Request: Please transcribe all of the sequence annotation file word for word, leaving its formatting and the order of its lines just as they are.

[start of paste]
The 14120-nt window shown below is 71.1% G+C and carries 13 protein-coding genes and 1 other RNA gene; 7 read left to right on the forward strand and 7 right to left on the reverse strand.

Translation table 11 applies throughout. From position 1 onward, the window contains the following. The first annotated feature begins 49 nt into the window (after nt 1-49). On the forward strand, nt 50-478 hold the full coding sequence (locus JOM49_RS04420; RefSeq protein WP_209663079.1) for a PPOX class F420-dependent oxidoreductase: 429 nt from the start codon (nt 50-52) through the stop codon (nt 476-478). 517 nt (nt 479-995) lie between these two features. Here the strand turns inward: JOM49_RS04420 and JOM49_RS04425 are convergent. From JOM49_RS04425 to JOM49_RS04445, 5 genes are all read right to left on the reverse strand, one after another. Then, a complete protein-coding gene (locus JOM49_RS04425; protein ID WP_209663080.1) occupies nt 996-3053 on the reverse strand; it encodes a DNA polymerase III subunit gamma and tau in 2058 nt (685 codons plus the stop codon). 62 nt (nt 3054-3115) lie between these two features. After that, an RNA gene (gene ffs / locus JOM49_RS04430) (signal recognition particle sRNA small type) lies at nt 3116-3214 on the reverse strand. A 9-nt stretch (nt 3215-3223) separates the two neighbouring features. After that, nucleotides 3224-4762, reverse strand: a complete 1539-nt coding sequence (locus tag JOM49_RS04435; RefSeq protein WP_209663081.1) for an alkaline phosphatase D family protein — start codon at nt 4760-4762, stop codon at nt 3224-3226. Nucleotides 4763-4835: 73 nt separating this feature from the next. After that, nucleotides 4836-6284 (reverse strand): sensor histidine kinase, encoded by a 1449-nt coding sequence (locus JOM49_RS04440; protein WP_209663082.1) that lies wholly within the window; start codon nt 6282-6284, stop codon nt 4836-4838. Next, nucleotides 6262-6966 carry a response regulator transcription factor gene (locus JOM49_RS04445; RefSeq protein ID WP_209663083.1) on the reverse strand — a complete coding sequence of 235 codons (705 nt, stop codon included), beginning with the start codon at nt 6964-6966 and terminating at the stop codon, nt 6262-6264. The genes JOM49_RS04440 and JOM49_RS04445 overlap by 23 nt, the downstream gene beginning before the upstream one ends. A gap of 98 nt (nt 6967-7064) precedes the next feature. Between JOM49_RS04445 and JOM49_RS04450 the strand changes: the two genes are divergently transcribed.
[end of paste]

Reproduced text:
The 14120-nt window shown below is 71.1% G+C and carries 13 protein-coding genes and 1 other RNA gene; 7 read left to right on the forward strand and 7 right to left on the reverse strand.

Translation table 11 applies throughout. From position 1 onward, the window contains the following. The first annotated feature begins 49 nt into the window (after nt 1-49). On the forward strand, nt 50-478 hold the full coding sequence (locus JOM49_RS04420; RefSeq protein WP_209663079.1) for a PPOX class F420-dependent oxidoreductase: 429 nt from the start codon (nt 50-52) through the stop codon (nt 476-478). 517 nt (nt 479-995) lie between these two features. Here the strand turns inward: JOM49_RS04420 and JOM49_RS04425 are convergent. From JOM49_RS04425 to JOM49_RS04445, 5 genes are all read right to left on the reverse strand, one after another. Then, a complete protein-coding gene (locus JOM49_RS04425; protein ID WP_209663080.1) occupies nt 996-3053 on the reverse strand; it encodes a DNA polymerase III subunit gamma and tau in 2058 nt (685 codons plus the stop codon). 62 nt (nt 3054-3115) lie between these two features. After that, an RNA gene (gene ffs / locus JOM49_RS04430) (signal recognition particle sRNA small type) lies at nt 3116-3214 on the reverse strand. A 9-nt stretch (nt 3215-3223) separates the two neighbouring features. After that, nucleotides 3224-4762, reverse strand: a complete 1539-nt coding sequence (locus tag JOM49_RS04435; RefSeq protein WP_209663081.1) for an alkaline phosphatase D family protein — start codon at nt 4760-4762, stop codon at nt 3224-3226. Nucleotides 4763-4835: 73 nt separating this feature from the next. After that, nucleotides 4836-6284 (reverse strand): sensor histidine kinase, encoded by a 1449-nt coding sequence (locus JOM49_RS04440; protein WP_209663082.1) that lies wholly within the window; start codon nt 6282-6284, stop codon nt 4836-4838. Next, nucleotides 6262-6966 carry a response regulator transcription factor gene (locus JOM49_RS04445; RefSeq protein ID WP_209663083.1) on the reverse strand — a complete coding sequence of 235 codons (705 nt, stop codon included), beginning with the start codon at nt 6964-6966 and terminating at the stop codon, nt 6262-6264. The genes JOM49_RS04440 and JOM49_RS04445 overlap by 23 nt, the downstream gene beginning before the upstream one ends. A gap of 98 nt (nt 6967-7064) precedes the next feature. Between JOM49_RS04445 and JOM49_RS04450 the strand changes: the two genes are divergently transcribed.